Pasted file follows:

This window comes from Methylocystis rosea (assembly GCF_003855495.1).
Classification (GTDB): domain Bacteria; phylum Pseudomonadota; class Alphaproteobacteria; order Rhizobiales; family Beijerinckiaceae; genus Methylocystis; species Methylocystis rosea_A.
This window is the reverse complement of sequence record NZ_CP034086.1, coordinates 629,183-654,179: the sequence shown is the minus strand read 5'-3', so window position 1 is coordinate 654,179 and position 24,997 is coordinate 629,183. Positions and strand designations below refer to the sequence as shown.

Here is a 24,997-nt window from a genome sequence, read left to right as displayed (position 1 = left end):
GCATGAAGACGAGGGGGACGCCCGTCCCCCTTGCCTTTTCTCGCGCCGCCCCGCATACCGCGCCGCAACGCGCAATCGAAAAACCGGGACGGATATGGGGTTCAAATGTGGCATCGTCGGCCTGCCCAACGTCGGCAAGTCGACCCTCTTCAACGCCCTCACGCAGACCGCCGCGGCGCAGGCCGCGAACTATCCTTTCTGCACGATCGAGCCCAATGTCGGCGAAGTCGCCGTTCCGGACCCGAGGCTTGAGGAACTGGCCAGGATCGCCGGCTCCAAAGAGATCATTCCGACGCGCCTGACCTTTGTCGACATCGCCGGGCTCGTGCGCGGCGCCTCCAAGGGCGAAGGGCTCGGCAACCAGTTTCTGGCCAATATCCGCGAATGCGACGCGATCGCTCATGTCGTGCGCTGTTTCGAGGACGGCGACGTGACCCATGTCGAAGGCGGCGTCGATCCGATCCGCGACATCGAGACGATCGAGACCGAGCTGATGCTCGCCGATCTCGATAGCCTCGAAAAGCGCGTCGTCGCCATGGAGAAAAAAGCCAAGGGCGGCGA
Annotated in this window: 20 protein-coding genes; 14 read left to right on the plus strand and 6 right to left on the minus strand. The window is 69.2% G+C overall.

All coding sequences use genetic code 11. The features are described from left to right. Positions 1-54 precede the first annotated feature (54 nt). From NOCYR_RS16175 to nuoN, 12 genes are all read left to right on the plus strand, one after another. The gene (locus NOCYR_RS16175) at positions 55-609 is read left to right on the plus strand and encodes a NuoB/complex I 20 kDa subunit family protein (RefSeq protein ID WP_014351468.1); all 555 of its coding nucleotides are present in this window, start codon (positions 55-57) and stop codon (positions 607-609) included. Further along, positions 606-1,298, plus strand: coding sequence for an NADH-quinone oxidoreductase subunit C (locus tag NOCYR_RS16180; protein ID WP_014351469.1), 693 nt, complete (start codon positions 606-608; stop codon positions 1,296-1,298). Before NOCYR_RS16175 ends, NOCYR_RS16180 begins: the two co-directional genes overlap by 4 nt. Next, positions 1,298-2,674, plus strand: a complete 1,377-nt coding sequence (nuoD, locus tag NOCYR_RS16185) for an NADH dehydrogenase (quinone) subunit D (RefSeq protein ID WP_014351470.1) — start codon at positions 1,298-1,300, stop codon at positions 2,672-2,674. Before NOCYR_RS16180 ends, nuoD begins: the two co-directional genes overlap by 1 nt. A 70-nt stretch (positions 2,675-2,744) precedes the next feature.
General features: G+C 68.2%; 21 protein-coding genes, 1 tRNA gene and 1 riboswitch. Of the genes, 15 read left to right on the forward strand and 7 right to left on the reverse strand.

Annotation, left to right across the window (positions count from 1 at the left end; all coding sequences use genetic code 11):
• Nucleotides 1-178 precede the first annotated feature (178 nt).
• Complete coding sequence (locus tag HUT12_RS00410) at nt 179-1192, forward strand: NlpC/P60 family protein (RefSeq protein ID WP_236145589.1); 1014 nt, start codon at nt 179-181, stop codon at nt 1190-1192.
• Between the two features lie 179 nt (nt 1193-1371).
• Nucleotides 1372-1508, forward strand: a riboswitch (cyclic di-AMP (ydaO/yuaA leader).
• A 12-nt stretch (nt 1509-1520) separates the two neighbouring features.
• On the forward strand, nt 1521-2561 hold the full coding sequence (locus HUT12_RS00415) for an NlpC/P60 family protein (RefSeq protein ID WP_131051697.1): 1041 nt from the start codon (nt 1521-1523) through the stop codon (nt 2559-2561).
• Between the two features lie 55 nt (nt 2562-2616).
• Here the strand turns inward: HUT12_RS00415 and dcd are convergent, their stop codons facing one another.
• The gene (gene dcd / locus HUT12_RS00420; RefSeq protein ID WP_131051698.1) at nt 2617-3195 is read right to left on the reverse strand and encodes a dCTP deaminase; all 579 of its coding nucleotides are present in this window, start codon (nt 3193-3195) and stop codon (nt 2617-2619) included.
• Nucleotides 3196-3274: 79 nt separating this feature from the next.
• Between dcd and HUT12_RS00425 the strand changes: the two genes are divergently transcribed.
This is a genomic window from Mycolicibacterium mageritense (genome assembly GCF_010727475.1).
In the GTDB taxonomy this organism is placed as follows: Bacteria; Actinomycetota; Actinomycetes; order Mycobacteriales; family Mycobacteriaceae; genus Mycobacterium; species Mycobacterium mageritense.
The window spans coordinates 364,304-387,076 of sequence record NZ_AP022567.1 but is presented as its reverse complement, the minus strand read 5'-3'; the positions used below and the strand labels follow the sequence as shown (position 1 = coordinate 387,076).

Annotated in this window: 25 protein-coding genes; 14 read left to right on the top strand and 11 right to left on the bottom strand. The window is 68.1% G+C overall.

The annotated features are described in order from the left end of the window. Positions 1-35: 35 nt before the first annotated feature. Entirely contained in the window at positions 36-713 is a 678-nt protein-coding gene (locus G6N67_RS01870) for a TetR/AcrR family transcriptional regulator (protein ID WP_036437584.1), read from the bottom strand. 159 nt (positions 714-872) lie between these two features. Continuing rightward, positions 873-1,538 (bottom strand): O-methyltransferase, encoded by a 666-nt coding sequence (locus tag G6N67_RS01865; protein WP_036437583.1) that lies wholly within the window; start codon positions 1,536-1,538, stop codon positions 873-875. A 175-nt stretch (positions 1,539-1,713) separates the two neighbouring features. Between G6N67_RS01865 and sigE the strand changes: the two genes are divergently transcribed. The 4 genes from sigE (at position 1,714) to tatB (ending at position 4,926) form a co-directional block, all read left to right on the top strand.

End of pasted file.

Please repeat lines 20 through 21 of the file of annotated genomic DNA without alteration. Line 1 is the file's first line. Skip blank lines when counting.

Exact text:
• Between dcd and HUT12_RS00425 the strand changes: the two genes are divergently transcribed.
This is a genomic window from Mycolicibacterium mageritense (genome assembly GCF_010727475.1).